and led the arab spring, a bit in it, if we can use the phrase in that whole part of the world. >> absolutely. tunisia led the revolution and for me as a tunisia i think barry revolution is not done -- it is done once we reach a real democracy. that real democracy, we are building it now. , but the idea of one country leading to the end, and we of the first country now to draft a constitution, the first country that had elections and we will be the first country that will have another election by march. so, the idea ois to take this energy we had from the revolution and to take it until the day we will reach the real democracy. >> are the people optimistic? the worddon't think fits now because it is really a time of uncertainty. we don't know what is happening exactly. we are not seeing how will be the future. but if i could speak for myself, yes, i am optimistic and i have been optimistic even under ben ali's regime so it is not now i am giving up my hopes and optimism. i am optimistic because i see people fighting every day in that country to make this story a success. that i
so much for sitting with us. >> thank you for having me. >> what brought you to the attention of the government over there in yemen? >> i would like to say they did not really pay attention to me as an activist and a woman because they did not pay attention to women in a country, and that as a privilege because we can do our own activism and spoke -- focus more on our work. but when they contacted me, they said that this is what we need to do. they were watching what hosni mubarak was doing in egypt and were thinking what we -- what needed to be done. but they've were not honest with that. they just wanted to observe the anger. so, that did not work. i would answer your questions setting it is social media. i was working as a journalist g. i have been working as a journalist for six years and i never heard a comment from them, but once i started using social media as a journalist and i started to share the information i had and the documents i had, that is how they paid attention. >> what were you posting? what were you saying on your reporting on the internet? >> i was postin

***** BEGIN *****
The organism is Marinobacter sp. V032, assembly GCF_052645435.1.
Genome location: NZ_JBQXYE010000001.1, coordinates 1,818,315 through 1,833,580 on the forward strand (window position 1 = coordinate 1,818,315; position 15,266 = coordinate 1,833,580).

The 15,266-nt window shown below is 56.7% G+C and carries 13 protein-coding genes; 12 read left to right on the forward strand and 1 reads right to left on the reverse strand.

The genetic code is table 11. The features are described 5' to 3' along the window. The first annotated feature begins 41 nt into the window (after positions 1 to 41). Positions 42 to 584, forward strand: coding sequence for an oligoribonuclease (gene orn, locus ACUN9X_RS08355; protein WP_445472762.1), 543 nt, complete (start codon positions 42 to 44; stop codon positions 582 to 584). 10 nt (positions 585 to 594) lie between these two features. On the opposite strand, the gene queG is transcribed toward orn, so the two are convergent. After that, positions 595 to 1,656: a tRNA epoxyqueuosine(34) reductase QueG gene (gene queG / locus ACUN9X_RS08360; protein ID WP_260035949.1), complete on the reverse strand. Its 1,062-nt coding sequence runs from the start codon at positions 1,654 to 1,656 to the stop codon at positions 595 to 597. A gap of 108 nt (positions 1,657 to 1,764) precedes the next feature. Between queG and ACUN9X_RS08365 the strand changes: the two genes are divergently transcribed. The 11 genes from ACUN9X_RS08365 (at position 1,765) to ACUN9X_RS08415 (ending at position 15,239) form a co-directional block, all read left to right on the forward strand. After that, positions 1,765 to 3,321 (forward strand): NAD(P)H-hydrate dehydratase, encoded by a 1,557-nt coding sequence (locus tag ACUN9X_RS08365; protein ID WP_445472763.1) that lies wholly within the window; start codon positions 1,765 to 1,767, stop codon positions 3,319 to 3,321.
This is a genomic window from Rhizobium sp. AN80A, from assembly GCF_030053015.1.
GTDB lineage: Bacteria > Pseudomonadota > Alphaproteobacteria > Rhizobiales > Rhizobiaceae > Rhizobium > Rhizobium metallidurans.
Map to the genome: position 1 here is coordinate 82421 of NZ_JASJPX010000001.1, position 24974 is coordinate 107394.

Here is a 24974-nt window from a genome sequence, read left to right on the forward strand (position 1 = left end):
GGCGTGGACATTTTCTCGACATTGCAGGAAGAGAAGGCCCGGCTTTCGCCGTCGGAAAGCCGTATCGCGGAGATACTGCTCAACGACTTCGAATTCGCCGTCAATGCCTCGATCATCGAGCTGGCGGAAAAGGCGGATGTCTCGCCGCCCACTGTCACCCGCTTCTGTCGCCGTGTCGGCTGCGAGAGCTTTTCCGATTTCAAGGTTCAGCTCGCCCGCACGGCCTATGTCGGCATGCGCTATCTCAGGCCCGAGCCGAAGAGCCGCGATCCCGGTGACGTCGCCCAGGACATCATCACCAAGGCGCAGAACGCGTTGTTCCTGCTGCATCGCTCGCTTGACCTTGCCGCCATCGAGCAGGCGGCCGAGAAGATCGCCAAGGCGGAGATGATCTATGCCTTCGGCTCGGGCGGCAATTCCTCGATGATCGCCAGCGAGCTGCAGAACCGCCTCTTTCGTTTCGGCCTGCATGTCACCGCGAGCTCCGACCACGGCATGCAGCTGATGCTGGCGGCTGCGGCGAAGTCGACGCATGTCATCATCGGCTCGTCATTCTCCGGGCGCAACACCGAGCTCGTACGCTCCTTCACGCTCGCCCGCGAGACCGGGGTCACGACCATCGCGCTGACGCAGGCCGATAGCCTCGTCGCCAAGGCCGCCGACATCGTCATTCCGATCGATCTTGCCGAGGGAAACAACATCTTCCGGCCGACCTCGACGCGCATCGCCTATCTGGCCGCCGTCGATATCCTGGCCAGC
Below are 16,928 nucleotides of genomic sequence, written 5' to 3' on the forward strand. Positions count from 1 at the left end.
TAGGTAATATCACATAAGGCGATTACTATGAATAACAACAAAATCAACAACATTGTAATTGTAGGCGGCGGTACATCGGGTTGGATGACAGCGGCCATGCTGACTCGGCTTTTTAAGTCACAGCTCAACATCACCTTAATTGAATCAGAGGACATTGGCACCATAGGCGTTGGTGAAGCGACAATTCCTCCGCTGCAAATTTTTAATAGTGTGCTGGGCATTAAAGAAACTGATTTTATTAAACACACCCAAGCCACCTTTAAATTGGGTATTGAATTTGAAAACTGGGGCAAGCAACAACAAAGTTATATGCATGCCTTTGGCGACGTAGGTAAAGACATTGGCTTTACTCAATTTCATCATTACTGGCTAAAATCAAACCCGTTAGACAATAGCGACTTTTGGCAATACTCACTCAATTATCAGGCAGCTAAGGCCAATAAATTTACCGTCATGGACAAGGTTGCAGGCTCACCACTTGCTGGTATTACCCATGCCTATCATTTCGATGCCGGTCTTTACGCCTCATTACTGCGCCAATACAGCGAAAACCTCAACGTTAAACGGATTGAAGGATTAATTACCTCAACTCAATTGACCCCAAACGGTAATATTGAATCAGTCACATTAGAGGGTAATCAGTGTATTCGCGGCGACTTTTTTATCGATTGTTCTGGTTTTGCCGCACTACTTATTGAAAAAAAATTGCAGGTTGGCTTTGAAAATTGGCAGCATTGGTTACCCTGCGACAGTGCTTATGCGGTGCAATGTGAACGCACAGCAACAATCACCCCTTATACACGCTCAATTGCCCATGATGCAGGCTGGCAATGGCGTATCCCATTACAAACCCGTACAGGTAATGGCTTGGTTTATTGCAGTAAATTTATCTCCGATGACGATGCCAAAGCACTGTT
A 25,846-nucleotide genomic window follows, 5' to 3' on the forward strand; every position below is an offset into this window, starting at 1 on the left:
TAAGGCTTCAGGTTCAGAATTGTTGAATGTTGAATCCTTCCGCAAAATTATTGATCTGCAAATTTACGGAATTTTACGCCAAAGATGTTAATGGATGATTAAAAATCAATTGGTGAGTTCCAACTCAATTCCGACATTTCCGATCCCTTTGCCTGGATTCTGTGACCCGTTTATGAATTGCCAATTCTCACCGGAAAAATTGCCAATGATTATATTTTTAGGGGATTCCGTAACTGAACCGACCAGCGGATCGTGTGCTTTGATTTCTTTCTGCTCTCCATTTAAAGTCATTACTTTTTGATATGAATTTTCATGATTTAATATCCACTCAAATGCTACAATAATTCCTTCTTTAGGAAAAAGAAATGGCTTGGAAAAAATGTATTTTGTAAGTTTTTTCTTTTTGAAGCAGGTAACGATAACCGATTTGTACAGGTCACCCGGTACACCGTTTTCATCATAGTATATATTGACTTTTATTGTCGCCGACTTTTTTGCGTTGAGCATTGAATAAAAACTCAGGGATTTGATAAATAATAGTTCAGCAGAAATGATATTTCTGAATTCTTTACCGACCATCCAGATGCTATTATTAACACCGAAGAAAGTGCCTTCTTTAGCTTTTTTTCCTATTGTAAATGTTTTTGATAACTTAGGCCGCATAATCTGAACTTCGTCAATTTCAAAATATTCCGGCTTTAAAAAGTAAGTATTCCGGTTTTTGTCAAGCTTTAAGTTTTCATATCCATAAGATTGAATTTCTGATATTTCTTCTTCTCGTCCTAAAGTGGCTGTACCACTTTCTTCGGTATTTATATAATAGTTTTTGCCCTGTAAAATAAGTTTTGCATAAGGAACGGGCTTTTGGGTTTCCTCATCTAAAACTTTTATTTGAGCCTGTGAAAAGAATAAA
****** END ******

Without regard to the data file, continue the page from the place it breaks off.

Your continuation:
the world." thank you so much for joining us, sitting down and talking a little bit about "vital voices." if somebody is just running and bumping up against this phrase and this term and organization for the first time, what would you say? >> if i had two seconds i would say investing in women to improve the world. >> investing in women to improve the world. how does that show up on a day- to-day basis? >> we searched the world for what we believe is the most extraordinary untapped potential, women leaders. they could be women safeguarding human rights, building a stronger political systems, women who are pulling people out of poverty through finance and entrepreneurship, and we invest in that. they are leading networks of other so we know by investing them they will pull up the entire network. >> when you say invest, how do you invest? >> not through money necessarily. more through social and human capital investment. what i mean by that is connecting them to a network of their peers, which i think is important because leadership, you know, is a very lonely occupation. they are trailbl
Search Results 0 to 14 of about 15 (some duplicates have been removed)

Terms of Use (10 Mar 2001)